CELEBRATIONS marking 800 years of Vijaydurg (Fort Victory), one of the best marine forts along the West Coast, hardly created any ripples in the world of Indian tourism. The fort, also known as the Gibraltar of the East, was given its due by the locals last week, while the rest of the world was ringing in the New Year.
For me, Vijaydurg was always very significant because of its splendid past, its strategic location near the Arabian Sea, the first methodical naval experiments by King Shivaji and the fear created by Sarkhel Kanhoji Angria in the minds of European and British seafarers. Now, something more interesting has come up. It is being suggested that Vijaydurg was the place where astronomers obtained the first evidence of helium’s existence. The question being asked today is: Was it Sir J Norman Lockyer, the French astronomer Pierre-Jules-César Janssen, or someone else in their crew who got masonry platforms built for the eclipse photography in August 1868?
When I first heard about Lockyer’s possible visit to Vijaydurg and he getting the first photographic evidence of helium from this historic place, Vijaydurg turned into an enigmatic riddle for me. “They (the platforms) are still called sahebache katte (The Englishman’s platform),” my friend who was part of the Vijaydurg celebrations told me about a month ago. As I went on reading the notes on Lockyer and Pierre in encyclopaedias, science journals and assorted material I found on the Internet, the legendary astronomers’ tryst with Vijaydurg became hazier.
The total solar eclipse on August 18, 1868 is considered to be a milestone in Sun-related discoveries. Till Lockyer tried to decipher the spectrographs showing a yellow spectral line in the Sun’s corona, helium was unknown. Lockyer later named the chemical after the Greek word ‘helios’ meaning the Sun. During this eclipse that was visible from the Red Sea through India to Malaysia and New Guinea, British scientists James Francis Tennant, John Herschel, Norman Pogson with their French counterparts Jules Janssen and Georges Rayet studied the celestial marvel with spectroscopes. Not many of us are aware that the spectrographs that helped in discovering helium had anything to do with India. At least, I never did.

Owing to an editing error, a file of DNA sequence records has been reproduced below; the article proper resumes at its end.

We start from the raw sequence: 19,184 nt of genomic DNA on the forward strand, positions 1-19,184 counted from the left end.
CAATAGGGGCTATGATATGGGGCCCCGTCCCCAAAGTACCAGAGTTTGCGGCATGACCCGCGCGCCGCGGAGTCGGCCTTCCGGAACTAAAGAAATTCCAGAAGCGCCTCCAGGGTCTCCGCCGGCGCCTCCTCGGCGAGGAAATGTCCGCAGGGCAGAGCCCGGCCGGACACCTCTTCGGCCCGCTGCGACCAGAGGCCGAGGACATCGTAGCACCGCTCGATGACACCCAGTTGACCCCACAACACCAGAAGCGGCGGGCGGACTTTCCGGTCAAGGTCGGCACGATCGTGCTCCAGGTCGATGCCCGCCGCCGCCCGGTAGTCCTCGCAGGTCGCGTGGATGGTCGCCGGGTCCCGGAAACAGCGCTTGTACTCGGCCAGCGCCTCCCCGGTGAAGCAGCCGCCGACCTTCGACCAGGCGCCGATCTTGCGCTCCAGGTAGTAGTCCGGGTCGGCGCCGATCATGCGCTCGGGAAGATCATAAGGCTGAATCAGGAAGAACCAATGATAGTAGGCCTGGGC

Interestingly, a search for Indian links with the discovery of helium took me to Guntur, a neighbouring Karnataka town. On August 18 in 2001, coinciding with the World Helium Day, the town celebrated the 133rd anniversary of the discovery of helium. A local industrial house marketed the day well in Guntur. The town had a Helium Walk and a few seminars. I found another reference to British and French teams of astrologers studying the 1868 eclipse together with the Madras Observatory team. “This observation in India was the first one made of helium. Recognised as a new element in the solar spectrum, it was 27 years later that Ramsay isolated it from the mineral cleveite,” writes veteran scientist M K V Bappu in one of his articles.
Now I think we need to work towards unveiling Vijaydurg’s contributions to the modern sciences that will add to its reputation of being a medieval military post. Locals believe that Vijaydurg was at the centre of the path of totality on August 18, 1868, and that the fort is at an ideal location for sky gazing. No explanations are available readily. Yet records show that the region indeed was in the path of totality. Even towns like Kolhapur, Ichalkaranji and Sangli also had witnessed total eclipse for over three hours on that day.
Today the fort completes 800 years of its existence since King Bhoj created this military post at the beginning of the 13th century, yet sahebache katte _ those actually were added much later _ remain ignored. I do not wish to comment on those lengthy speeches on making Maharashtra a tourism state and blending the pristine beauty of its mountains and jungles and rivers with its history to attract national and international tourists. But the fact remains that we have failed to showcase our culture and history miserably because myopic gains have dictated the course of our policies.
The Lonar Crater perhaps is the best illustration of colossal neglect. Lonar is the only meteoric crater on earth that has saline water. The ash mounds at Bori village in Pune district stand threatened because of unscrupulous handling. The day isn’t far off when these places would lose their significance, and mankind will lose its links with the past. It is important to for us to act fast, and tell the world how important it is to preserve places with historical or scientific importance. People would view the matter seriously only if they understand that these places can prove to be money-spinners just as religious destinations are.
I wish Vijaydurg should celebrate World Helium Day this August.
(First published in The Maharashtra Herald on January 5, 2006)